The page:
"Texas Mother Charged with Killing Her 5 Children" -CNN
In a case of mother-gone-mad that startled a nation, Andrea Yates, to her few friends and neighbors, was known as a mere recluse suffering from postpartum depression leading up to the birth of her fifth child. That all changed on June 20, 2001, when she snapped, drowning five of her children in their home's bathtub. She was convicted in 2002 of capital murder, carrying a sentence of life in prison with possible parole. As of July 2006, however, a Texas jury found her not guilty by reason of insanity.
"Buttafuoco Admits to Sex with Amy Fisher" -New York Times
Known as the "Long Island Lolita," Fisher became involved with Joey Buttafuoco in May of 1991. Shortly after the two began a sexual relationship (she, 16, while he, 35, was married with two children), his presence and influence in her life became all she cared for. In what he's since denied to this day, Buttafuoco would go on to help an obsessive Fisher plan the murder of his wife, culminating in Fisher putting a bullet in Mary Jo Buttafuoco's head, but failing to kill her. In the highly publicized trial that ensued, Fisher accepted a plea deal for 15 years in prison in exchange for a testimony against Joey, who faced and served out charges of statutory rape.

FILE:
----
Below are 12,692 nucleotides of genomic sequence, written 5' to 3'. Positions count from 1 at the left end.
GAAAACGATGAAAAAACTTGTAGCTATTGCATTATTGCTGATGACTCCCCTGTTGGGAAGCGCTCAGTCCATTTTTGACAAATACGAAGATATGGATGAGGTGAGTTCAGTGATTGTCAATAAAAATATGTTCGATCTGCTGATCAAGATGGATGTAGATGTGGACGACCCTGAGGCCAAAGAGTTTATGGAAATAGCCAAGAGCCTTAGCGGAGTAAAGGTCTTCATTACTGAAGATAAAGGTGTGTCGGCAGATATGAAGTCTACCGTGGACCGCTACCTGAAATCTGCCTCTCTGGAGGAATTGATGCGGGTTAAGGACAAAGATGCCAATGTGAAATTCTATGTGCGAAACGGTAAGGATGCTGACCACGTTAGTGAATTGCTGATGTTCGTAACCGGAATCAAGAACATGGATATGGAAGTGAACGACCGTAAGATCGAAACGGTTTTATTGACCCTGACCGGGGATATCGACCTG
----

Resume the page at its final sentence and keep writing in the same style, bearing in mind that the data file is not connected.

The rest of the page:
"Murder of a Little Beauty" -People Magazine
With a face that graced the covers of nearly every news and gossip rag during the winter of '96, it's hard to suggest the death of child beauty pageant queen JonBenét Ramsey had little effect outside the city of Boulder, Colorado. Found dead from a blow to the head and strangulation in the family's basement, coupled with a ransom note left on the staircase asking for $118,000 (conveniently or coincidentally, nearly the same amount Mr. Ramsey received as a bonus that year), as well as no obvious signs of forced entry into the house, the evidence was overwhelmingly stacked against parents John and Patsy, who managed to maintain their innocence throughout the investigation. The case reopened in 2010, but critics cite poor handling of the crime scene as obstructing what remains a mystery regarding the events of that Christmas day.